Morgan & Morgan attorney David Henry has been retained by Tricia Norman, the mother of the 12-year-old Florida girl who jumped to her death after allegedly suffering relentless bullying at the hands of numerous classmates. Henry will be working separately from Polk County Sheriff Grady Judd to determine who, if anyone, can be held liable for Rebecca Sedwick’s death.
Attorney Matt Morgan and former Florida Governor Charlie Crist will also be involved to help Ms. Norman and the rest of Sedwick’s family address and respond to the tragedy.
How You Can Help - Donate to the Rebecca Sedwick Fund
Sedwick’s mother has created a page on IndieGoGo to raise money to cover the cost of her daughter’s funeral. Funds collected over the goal amount of $5,400 will be donated to the Jaylens Challenge Foundation, a local non-profit that helps promote awareness and prevent bullying through education and community service. To make your donation today, please click here.
Sedwick Tormented by Menacing Facebook Messages
It has been reported that Sedwick was tormented by more than a dozen girls; however, only two girls, ages 12 and 14, were arrested and charged with aggravated stalking in connection with Sedwick’s death. According to police, the 14-year-old girl, who is believed to be Sedwick’s main tormenter, was brought into custody after showing a lack of remorse in posting the following on Facebook: “Yes, I bullied Rebecca and she killed herself but I don’t give a f—.” At a news conference on November 20, Sheriff Judd announced the Florida attorney’s office has dropped the charges of aggravated stalking against both girls.
Reports state that the alleged bullying started in December 2012 when Sedwick and the two suspects attended Crystal Lake Middle School. It is believed that the bullying between Sedwick and the 14-year-old stemmed from a dispute over a boy that both girls had dated. According to reports, the 14-year-old did not like the idea that Sedwick used to date her current boyfriend. She allegedly sent Sedwick messages via Facebook calling her ugly and telling her to “drink bleach and die.” Police say that the bullying escalated into at least one physical attack and further confrontations at school. It has been alleged that the 14-year-old suspect also bullied others, including Sedwick’s former friend who was also charged by police, into tormenting Sedwick.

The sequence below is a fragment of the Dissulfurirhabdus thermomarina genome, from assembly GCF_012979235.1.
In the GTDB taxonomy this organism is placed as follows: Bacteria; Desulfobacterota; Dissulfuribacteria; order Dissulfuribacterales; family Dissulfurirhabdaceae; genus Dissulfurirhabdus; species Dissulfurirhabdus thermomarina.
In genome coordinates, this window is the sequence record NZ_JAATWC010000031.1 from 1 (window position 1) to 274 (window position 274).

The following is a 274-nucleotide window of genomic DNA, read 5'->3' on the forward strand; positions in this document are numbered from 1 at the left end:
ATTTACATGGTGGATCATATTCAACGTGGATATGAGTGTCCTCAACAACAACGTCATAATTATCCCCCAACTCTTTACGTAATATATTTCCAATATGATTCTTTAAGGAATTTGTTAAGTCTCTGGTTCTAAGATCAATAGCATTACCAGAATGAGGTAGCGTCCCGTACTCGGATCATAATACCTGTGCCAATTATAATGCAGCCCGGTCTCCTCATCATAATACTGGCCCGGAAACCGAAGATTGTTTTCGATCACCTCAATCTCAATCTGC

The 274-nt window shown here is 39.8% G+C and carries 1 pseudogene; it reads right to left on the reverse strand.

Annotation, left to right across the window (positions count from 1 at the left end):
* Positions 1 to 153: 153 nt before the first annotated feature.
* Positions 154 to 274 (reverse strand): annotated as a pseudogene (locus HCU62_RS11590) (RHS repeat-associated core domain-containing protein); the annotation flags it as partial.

Does Florida Have Anti-Bullying Laws?
Florida has an anti-bullying statute; however, it was amended only recently to cover cyber-bullying, and many educators and parents have expressed concerns that implementation of the new law is not moving fast enough. State Senator Dwight Bullard told the press that “sometimes legislation can’t catch up with the realities of life,” but expects that Sedwick’s tragedy will provide a new urgency to implementing the new law.
What Do the Anti-Bullying Laws Cover?
Florida law defines bullying as the systematic and chronic infliction of “physical hurt or psychological distress on one or more students” and can involve “teasing; social exclusion; threat; intimidation; stalking; physical violence; theft; sexual, religious or racial harassment; public or private humiliation; or destruction of property.” Cyber-bullying refers to “bullying through the use of technology or any electronic communication, which includes, but is not limited to, any transfer of signs, signals, writing, images, sounds, data, or intelligence of any nature transmitted in whole or in part by a wire, radio, electromagnetic system, photo-electronic system, or photo-optical system, including, but not limited to, electronic mail, Internet communications, instant messages, or facsimile communications.” As of July 1, 2013, both students and school employees are protected from bullying using electronic or technological communications, both on and off school grounds.